A global network of nature reserves costing $45bn (€46.4bn,
£28.6bn) a year would produce goods and services worth
more than $4,400bn annually - a benefit-to-cost ratio
of 100-1 - an international team of economists and environmentalists
The study, published in Science magazine, concentrated
on five case studies of wild eco-systems being converted
to human use.
Ecologist Andrew Balmford of Cambridge University said:
"The economics are absolutely stark. We thought the number
would favour conservation, but not by this much."
The study, claimed to be far more comprehensive than
similar work produced by the World Bank and other bodies,
was published ahead of the United Nations summit on sustainable
development, which begins in Johannesburg later this month.
Biodiversity preservation will be considered at the summit,
but it is widely expected little real progress will be
made on implementing measures to protect nature, notably
the Convention of Biological Diversity.
The eco-systems studied included a Malaysian tropical
forest converted to logging, a forest in Cameroon used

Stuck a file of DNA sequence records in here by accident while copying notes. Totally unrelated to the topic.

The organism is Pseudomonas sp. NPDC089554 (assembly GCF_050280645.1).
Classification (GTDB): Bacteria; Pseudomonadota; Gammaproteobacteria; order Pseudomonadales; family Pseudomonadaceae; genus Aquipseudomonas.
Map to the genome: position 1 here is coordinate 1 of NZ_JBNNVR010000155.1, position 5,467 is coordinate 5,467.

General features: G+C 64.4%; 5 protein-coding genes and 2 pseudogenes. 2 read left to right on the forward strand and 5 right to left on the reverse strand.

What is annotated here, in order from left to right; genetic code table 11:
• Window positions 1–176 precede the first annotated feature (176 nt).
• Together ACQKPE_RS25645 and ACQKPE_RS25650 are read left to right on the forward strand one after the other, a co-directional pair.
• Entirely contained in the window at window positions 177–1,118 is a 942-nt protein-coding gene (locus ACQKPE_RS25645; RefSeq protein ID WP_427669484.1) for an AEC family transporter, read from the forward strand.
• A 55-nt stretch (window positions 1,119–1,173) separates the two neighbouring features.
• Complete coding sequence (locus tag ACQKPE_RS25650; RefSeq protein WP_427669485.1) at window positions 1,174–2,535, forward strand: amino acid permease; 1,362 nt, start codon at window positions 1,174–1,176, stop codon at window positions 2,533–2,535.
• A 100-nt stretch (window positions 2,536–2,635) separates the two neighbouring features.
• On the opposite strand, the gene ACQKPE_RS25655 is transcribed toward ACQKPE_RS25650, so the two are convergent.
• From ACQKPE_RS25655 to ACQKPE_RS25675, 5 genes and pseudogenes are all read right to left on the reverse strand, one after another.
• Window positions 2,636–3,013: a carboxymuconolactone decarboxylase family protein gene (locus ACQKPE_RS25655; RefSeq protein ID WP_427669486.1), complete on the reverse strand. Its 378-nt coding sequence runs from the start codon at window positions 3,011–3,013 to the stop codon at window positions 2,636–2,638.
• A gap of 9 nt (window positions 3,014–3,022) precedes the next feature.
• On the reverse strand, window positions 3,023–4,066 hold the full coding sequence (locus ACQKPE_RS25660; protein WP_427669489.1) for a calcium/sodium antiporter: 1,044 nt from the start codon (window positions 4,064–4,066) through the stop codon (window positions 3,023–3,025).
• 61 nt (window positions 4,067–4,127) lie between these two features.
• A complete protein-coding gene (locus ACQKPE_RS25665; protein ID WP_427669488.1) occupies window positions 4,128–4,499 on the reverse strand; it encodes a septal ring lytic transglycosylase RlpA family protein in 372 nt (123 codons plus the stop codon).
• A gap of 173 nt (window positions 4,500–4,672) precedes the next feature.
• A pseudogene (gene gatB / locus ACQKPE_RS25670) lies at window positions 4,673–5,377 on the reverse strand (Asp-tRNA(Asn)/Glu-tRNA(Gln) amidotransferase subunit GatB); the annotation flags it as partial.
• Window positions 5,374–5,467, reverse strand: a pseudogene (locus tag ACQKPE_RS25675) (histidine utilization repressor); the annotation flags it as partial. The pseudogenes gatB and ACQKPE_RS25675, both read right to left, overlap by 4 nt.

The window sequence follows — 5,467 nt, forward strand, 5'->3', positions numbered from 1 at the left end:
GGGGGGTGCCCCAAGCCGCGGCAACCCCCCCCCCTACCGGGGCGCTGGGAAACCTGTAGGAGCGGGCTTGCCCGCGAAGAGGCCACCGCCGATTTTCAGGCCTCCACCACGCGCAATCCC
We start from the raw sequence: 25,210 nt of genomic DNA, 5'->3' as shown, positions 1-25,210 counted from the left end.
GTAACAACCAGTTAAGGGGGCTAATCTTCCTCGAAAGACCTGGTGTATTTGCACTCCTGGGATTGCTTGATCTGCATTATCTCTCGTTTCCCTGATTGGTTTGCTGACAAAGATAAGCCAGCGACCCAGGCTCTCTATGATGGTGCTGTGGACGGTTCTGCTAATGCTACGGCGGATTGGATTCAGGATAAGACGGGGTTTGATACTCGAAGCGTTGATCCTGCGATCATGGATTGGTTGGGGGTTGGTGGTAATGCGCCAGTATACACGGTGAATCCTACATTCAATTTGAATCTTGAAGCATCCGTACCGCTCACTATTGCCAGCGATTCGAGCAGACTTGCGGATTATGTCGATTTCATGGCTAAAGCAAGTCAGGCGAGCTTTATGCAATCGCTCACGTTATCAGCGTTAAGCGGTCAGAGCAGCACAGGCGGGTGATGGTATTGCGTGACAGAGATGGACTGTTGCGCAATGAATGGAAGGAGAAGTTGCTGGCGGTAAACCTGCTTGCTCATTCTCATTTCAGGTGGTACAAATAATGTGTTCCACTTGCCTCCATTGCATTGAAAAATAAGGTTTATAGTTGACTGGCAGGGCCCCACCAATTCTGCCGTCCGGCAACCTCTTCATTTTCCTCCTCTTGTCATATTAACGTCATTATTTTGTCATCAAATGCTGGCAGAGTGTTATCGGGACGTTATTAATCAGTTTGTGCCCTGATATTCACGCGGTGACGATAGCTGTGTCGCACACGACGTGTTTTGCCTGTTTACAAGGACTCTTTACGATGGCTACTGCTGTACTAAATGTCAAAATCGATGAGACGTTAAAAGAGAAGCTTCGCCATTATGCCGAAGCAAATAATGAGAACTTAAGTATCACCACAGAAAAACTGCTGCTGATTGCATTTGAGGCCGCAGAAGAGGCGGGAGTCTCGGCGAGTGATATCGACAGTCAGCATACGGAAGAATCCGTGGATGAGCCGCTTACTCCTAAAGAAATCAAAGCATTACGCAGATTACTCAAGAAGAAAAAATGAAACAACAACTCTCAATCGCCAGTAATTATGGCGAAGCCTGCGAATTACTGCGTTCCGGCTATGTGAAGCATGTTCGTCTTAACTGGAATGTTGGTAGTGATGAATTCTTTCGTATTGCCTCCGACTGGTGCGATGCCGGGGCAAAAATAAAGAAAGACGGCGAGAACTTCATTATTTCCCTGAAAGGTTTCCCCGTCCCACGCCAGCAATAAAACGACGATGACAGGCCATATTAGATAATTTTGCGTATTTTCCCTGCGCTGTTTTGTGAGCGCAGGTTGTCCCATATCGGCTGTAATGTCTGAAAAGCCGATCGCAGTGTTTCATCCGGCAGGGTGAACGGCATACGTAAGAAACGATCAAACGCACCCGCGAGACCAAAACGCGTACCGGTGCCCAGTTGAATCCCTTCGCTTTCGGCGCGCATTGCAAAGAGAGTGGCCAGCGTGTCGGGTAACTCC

for agriculture and commercial plantations, mangrove swamps
in Thailand used for shrimp fishing, a Philippine coral
reef dynamited for fishing and a Canadian marsh drained
In each case the loss of natural services such as storm
and flood protection, carbon sinks and sustainable tourism
outweighed the benefits of conversion for short-term gain.
The economists said pricing such natural services was
difficult without an established market. However, estimates
were made of the cost of replacing the services and assessments
made about how much individuals and nations would be prepared
to pay for relying on naturally provided services.
Robert Constanza, an economist at the University of Maryland
in the US, said a conservative approach had been taken
in valuing such services, yet this still resulted in the
100-1 benefit-cost ratio. Benefits that had proved difficult
to value had not been included but would increase the
ratio further, he said.
Paul Jefferiss, head of environmental policy at the Royal
Society for the Protection of Birds, the UK environmental
group which co-ordinated the study with Cambridge University,
said the study demonstrated the need for changed thinking
by the World Bank and others.